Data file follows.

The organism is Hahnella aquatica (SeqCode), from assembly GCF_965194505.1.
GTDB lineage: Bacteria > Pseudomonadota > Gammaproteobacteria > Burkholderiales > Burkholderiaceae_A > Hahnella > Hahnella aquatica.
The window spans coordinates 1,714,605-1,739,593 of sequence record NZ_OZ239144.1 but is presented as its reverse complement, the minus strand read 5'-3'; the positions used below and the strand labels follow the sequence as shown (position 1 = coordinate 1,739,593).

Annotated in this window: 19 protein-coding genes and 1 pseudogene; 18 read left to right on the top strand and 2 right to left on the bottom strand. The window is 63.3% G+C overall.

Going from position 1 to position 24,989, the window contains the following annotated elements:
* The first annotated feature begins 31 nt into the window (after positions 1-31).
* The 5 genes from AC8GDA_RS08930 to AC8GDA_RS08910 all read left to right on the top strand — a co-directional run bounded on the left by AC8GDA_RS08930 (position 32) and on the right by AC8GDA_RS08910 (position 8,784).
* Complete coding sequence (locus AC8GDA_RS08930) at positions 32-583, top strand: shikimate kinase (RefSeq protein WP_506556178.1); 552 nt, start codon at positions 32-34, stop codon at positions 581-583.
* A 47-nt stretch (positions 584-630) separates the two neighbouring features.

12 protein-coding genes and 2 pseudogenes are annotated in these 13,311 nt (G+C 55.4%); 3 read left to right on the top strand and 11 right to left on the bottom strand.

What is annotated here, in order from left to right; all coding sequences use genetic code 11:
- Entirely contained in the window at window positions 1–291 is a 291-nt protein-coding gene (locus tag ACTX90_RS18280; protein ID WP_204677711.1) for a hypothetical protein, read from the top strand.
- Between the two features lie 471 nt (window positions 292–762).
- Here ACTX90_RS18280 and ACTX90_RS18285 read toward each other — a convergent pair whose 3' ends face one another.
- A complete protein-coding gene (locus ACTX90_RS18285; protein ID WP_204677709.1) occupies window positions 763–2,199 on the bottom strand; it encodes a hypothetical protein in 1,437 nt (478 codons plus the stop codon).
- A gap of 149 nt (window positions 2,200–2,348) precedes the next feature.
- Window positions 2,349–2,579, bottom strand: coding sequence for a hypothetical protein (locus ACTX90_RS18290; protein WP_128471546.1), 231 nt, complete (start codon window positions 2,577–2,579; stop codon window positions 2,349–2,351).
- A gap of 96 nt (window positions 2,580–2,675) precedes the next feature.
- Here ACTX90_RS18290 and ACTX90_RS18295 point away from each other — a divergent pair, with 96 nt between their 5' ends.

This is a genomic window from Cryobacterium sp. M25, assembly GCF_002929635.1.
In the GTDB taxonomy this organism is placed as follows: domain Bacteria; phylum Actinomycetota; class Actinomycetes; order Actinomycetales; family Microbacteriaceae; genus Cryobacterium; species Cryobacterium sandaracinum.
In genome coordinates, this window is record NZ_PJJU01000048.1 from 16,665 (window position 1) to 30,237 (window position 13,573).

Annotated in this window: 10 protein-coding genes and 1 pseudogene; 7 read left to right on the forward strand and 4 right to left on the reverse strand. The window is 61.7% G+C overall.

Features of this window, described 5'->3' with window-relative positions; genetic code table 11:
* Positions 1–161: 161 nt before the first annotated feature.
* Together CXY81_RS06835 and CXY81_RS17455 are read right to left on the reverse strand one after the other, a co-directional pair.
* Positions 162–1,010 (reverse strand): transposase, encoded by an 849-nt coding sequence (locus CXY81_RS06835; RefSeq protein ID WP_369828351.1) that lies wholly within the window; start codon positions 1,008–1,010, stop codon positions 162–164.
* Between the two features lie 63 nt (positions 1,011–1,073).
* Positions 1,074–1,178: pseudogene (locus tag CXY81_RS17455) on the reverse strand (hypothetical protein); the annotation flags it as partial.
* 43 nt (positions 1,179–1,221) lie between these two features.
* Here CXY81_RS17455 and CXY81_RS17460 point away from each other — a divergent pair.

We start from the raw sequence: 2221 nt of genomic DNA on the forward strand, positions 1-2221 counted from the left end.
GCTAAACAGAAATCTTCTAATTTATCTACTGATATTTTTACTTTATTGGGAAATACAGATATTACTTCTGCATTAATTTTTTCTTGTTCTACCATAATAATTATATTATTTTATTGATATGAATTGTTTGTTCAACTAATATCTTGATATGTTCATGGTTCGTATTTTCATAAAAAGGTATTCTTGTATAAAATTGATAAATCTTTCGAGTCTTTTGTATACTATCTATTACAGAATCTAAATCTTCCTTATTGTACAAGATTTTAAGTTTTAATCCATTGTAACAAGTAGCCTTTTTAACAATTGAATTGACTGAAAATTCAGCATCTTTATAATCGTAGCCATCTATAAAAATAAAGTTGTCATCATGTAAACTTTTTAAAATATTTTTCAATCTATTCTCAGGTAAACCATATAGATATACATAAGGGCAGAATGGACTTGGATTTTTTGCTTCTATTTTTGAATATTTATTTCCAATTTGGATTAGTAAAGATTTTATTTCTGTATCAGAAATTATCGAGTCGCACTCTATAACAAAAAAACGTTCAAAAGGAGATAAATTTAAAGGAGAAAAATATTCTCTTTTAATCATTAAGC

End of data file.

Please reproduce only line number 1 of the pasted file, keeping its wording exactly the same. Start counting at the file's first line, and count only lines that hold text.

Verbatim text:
The organism is Hahnella aquatica (SeqCode), from assembly GCF_965194505.1.